Experts judge olive oil rather like wine – by colour, bouquet and taste. All three qualities depend on the ripeness of the olives when they are harvested, how they are kept and how the oil is extracted. Unlike wine, olive oil is always better in the year of its production, and the colour – ranging from pale golden yellow to deep green – generally has no bearing on its taste.The flavour of an olive oil can range from peppery to bland, and is usually described as mild (delicate, light and almost buttery), semi-fruity (fairly assertive with more olive taste), fruity (with a strong olive flavour), pizzico (with a peppery accent), rustic (hearty oil) and sweet. Oils with the aroma of a freshly-mown lawn and a green, springtime flavour are described as grassy. Those with a slightly dryer, more herbal aroma are described as having a summery sunshine flavour like hay. How to choose the right oil
Our easy guide will help you understand the differences between the varieties of olive oil available.

Extra virgin: Extra virgin is the oil extracted from the first press, technically with an acidity level of less than one per cent and no discernible defects in taste, colour or smell. It is usually regarded as the best olive oil, but will have a distinctive flavour and may be too overpowering for some dishes. High temperatures will also distort its natural flavour, so extra virgin olive oil should be kept for dressing cooked food, pouring into soups or for drizzling onto salad leaves or cooked at lower temperatures. This is the only "real olive oil"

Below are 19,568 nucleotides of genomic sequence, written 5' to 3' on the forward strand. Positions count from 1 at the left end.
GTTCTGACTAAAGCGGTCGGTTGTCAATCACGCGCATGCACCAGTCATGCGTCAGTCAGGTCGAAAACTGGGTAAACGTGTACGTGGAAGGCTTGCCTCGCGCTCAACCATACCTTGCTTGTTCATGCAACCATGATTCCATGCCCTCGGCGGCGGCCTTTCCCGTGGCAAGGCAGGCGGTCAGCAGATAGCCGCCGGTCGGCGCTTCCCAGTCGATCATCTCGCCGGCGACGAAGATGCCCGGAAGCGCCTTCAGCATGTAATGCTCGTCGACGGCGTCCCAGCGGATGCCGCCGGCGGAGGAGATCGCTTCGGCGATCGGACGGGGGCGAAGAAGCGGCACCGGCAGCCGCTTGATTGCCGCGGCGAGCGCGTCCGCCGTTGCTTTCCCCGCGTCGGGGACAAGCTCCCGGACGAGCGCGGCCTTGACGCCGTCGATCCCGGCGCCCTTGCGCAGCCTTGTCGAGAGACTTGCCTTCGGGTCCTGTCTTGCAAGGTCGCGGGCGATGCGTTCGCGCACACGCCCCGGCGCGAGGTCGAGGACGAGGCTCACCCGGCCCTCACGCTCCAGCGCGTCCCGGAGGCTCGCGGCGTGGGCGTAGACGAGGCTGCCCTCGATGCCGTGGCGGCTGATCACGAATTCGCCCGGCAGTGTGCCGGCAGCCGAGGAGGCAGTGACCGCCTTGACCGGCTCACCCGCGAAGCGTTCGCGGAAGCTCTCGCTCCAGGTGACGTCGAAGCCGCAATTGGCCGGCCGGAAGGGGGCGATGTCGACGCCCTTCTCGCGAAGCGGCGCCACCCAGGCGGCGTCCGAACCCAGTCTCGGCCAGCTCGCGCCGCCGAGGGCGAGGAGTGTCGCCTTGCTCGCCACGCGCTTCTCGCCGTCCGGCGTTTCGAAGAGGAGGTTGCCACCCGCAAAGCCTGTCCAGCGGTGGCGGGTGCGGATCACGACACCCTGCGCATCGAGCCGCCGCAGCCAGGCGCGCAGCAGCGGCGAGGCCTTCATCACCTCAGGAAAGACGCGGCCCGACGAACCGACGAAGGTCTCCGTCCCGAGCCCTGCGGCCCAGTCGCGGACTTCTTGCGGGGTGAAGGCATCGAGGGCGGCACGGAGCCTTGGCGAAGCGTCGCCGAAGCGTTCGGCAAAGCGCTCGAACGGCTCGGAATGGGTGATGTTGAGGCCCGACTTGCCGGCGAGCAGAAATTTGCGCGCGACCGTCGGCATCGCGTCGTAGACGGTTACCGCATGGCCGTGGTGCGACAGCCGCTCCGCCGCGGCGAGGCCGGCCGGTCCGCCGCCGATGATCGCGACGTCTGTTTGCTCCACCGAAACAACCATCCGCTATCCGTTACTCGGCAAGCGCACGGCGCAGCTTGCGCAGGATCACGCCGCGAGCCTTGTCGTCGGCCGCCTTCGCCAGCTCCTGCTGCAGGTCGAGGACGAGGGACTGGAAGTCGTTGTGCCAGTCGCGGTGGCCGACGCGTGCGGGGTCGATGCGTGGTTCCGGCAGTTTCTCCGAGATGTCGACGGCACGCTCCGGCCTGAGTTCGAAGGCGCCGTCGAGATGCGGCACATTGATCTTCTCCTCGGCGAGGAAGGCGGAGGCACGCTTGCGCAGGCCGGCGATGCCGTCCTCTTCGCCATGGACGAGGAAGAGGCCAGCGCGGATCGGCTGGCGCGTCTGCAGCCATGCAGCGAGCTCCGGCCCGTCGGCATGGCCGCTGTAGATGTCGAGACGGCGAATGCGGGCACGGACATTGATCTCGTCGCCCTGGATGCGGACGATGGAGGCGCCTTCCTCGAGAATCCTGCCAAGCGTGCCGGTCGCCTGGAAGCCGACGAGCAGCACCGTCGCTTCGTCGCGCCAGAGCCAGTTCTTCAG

Pure olive oil: Sometimes labeled simply as 'olive oil', this oil is created through careful blending. Technically, it is oil with an acidity level of less than 1.5 per cent, and with a less-pronounced flavour. It is refined using a completely natural process which removes the impurities and creates a colourless, neutral-tasting liquid with all the nutritional values and properties of extra virgin olive oil, bit none of the taste or smell. The oil is the carefully blended with virgin oil to create a product that is idea for use in salad dressings, marinades and mayonnaise. Blended oils also have the advantage that they are produced to a 'house style', so the flavour remains consistent year on year.